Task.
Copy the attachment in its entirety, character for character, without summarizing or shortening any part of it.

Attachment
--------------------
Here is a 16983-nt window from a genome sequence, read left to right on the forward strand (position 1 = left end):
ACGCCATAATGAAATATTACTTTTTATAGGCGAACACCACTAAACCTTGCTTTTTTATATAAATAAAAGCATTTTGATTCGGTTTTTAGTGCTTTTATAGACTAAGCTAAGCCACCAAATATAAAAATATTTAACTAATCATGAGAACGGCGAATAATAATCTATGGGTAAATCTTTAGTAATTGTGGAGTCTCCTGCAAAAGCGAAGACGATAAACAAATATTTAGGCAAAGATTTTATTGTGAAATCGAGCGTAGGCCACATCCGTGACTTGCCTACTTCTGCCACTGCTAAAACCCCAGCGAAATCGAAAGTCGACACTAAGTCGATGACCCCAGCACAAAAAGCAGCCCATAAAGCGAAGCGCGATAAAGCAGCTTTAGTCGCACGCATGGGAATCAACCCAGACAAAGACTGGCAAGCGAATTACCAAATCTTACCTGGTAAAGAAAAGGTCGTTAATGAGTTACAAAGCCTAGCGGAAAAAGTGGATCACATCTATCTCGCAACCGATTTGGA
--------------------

Here is a 16983-nt window from a genome sequence, read left to right on the forward strand (position 1 = left end):
ACGCCATAATGAAATATTACTTTTTATAGGCGAACACCACTAAACCTTGCTTTTTTATATAAATAAAAGCATTTTGATTCGGTTTTTAGTGCTTTTATAGACTAAGCTAAGCCACCAAATATAAAAATATTTAACTAATCATGAGAACGGCGAATAATAATCTATGGGTAAATCTTTAGTAATTGTGGAGTCTCCTGCAAAAGCGAAGACGATAAACAAATATTTAGGCAAAGATTTTATTGTGAAATCGAGCGTAGGCCACATCCGTGACTTGCCTACTTCTGCCACTGCTAAAACCCCAGCGAAATCGAAAGTCGACACTAAGTCGATGACCCCAGCACAAAAAGCAGCCCATAAAGCGAAGCGCGATAAAGCAGCTTTAGTCGCACGCATGGGAATCAACCCAGACAAAGACTGGCAAGCGAATTACCAAATCTTACCTGGTAAAGAAAAGGTCGTTAATGAGTTACAAAGCCTAGCGGAAAAAGTGGATCACATCTATCTCGCAACCGATTTGGA